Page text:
My grandparents and I moved here to Ireland in late 1977, and the first year was very, very difficult indeed. We were in a strange country, I had to start a new school as “the yank” and all the taunting that went with it, and the winters were umpteen times colder than anything we were used to back in California.
On top of all this was my grandfather’s illness. He had a cancerous tumour on his larynx, which had to be totally removed, naturally leaving him without a voice. Chemo-therapy had proven to be unsuccessful, and he just wanted the operation over and done with once and for all.
My mother made the trip over to be with us when he was about to go under the knife. She brought with her news that her brother had himself been diagnosed with leukaemia and was growing weaker by the day. Despite the fact she was led to believe he had at least another six months left in him, my uncle passed away shortly after she got here.
And so we were left in the unenviable position of having to tell my grandfather right after major life-changing surgery that his son was gone. I don’t remember the tension so much from the time before we went into the ward, but I do recall my mother telling me over and over NOT to say anything about my uncle until the grown-ups had done so.
I guess I assumed they were just going to go straight in and tell him, but they didn’t. Obviously it was very difficult for my mother and my grandmother to deal with the information themselves let alone break it to him just like that.
And so, after a bout of silence, my grandfather turned to me and said in his new whispery tone;
“So, Jeff, do you have any news?”
I wasn’t expecting to be asked a question. Thoughts raced around my head to try and think of something that wasn’t uncle related. Then it came to me that I had gotten a good mark on a math test that very day, something I knew I had told my mother and grandmother about on the way to the hospital. Since I knew it was such a tense time, I felt the desire to look for clearance before giving an answer.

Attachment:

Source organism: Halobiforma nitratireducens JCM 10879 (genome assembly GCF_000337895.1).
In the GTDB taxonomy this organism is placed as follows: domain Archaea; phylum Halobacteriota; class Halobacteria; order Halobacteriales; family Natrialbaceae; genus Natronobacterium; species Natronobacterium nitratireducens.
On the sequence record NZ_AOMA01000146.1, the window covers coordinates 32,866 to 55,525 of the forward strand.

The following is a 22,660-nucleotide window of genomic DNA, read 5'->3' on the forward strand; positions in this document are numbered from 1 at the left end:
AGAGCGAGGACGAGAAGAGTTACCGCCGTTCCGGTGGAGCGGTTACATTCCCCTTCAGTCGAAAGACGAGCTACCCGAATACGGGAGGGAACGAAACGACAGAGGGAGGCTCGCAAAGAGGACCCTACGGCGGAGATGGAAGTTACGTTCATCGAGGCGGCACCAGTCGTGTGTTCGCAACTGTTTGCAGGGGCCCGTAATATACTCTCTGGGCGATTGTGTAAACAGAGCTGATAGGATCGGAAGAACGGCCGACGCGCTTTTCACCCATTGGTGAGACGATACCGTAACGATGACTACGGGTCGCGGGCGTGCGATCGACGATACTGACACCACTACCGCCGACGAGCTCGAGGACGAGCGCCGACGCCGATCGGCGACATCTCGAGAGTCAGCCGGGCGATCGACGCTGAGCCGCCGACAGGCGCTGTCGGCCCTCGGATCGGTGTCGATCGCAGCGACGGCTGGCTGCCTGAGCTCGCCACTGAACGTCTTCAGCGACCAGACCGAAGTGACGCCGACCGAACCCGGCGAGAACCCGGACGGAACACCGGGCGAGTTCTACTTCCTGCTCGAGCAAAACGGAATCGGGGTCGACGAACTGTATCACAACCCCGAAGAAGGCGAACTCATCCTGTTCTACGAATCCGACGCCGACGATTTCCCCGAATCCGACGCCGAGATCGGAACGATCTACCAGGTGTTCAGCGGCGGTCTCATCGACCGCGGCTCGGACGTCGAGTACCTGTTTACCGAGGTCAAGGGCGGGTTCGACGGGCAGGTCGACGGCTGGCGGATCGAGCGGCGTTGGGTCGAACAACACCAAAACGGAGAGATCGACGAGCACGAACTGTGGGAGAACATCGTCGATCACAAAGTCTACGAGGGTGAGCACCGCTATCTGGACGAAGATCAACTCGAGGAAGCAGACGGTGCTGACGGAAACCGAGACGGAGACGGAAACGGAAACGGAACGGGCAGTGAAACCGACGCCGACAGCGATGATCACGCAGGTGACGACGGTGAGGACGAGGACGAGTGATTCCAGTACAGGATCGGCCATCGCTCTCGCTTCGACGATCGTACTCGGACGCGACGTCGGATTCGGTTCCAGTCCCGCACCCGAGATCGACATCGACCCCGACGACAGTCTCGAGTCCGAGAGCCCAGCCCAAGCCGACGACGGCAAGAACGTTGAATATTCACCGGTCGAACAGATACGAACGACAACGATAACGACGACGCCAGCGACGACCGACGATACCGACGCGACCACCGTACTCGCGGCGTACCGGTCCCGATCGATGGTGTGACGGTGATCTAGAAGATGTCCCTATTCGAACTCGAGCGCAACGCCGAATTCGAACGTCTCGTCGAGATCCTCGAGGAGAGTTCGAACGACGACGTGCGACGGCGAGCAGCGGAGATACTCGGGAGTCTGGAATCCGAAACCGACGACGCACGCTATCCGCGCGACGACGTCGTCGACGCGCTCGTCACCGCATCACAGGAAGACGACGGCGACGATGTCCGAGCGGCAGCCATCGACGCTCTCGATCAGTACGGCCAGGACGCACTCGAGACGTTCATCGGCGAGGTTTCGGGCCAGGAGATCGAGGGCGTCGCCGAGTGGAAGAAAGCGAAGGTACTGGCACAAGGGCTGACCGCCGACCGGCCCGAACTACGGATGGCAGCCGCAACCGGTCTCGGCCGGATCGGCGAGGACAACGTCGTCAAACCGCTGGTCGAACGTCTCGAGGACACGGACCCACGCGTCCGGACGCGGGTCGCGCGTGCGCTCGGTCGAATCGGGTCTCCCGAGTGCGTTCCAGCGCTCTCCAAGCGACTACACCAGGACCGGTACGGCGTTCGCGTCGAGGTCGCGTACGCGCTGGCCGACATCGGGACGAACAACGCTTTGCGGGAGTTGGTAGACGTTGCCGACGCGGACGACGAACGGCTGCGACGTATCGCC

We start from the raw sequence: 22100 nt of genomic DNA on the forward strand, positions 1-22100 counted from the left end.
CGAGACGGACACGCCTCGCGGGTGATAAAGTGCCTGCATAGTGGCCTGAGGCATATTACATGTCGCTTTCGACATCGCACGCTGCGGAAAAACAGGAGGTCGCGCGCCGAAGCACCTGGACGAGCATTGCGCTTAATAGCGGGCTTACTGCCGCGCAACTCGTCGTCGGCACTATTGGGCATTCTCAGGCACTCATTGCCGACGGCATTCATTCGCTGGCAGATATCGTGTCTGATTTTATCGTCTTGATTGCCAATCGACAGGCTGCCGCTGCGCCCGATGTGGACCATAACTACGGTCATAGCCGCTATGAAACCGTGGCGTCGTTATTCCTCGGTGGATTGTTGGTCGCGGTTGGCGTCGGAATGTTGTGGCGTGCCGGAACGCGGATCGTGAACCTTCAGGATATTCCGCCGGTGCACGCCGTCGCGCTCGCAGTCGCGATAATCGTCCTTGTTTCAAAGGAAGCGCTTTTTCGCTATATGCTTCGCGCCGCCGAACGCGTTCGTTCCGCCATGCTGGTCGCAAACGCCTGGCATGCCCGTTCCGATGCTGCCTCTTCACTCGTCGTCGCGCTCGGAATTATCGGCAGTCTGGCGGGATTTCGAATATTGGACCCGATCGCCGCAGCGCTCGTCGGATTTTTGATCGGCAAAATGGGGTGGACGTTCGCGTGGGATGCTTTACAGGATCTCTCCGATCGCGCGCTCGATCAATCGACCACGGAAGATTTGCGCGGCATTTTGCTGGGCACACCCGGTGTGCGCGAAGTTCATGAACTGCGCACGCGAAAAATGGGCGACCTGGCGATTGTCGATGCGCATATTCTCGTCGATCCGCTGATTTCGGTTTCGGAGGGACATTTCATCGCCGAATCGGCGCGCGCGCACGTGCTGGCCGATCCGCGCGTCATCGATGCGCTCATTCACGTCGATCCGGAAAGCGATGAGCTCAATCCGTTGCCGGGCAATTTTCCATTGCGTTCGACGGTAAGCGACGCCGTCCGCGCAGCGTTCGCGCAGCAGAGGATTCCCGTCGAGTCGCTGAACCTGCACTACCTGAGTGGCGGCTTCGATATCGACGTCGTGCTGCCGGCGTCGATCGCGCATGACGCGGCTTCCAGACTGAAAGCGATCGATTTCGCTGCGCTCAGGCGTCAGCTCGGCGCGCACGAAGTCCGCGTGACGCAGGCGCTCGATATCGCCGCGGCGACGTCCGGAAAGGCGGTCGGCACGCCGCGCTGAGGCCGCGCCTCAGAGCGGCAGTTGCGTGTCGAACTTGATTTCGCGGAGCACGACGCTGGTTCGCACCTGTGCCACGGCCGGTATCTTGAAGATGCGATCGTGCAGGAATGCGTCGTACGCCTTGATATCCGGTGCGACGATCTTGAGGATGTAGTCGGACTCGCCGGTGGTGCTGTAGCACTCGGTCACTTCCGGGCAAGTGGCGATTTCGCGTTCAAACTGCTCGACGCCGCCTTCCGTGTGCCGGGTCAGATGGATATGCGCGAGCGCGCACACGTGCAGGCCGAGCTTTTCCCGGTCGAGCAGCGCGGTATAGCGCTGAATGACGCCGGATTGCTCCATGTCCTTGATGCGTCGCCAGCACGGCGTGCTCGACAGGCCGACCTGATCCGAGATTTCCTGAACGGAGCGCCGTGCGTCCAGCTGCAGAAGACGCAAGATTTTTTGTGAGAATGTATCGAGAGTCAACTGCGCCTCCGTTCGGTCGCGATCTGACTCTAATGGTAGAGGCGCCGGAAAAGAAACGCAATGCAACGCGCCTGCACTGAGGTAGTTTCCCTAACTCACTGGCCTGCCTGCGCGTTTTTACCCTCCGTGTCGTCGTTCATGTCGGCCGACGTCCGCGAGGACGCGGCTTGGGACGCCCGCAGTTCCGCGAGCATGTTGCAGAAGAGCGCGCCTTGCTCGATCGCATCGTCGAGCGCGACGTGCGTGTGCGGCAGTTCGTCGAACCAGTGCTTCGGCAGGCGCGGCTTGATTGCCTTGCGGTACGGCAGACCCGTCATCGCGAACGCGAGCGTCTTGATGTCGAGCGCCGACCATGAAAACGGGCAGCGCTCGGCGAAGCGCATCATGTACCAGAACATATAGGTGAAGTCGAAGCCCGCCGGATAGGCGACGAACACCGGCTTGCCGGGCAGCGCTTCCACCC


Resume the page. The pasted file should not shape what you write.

“Can I tell him the news?” I said, looking at my mother.
The instant scowl that appeared on her face brought the misunderstanding home to me all too quickly.
“No – I don’t mean about Uncle Chris dying – I mean my math test!”, was what immediately spilled from my eight-and-a-half-year-old mouth.
We didn’t realise it at the time of course, but that moment was to provide us something to laugh about in the years to come whenever we remember those trying times for the family.
What was intersting for me about remembering that last story is that while writing it, I was more concerned about how my relatives were thinking at the time of the incident than I was about my own thoughts. The reason for that is, we find it very difficult to remember a time when we didn’t know stuff. It is only when we witness someone close to us going through the same thing that we can once again look at life through youthful eyes.
And so I suppose I have to be mindful of my attention span when my children try to express themselves to me in the future, or at least understand the repercussions when I don’t.
Maybe I’m starting to see the benefits of old age – for one thing, I can guarantee that if and when I throw in the towel and concede I’m an “old man” I certainly won’t give a damn about who thinks I’m being patronizing!!!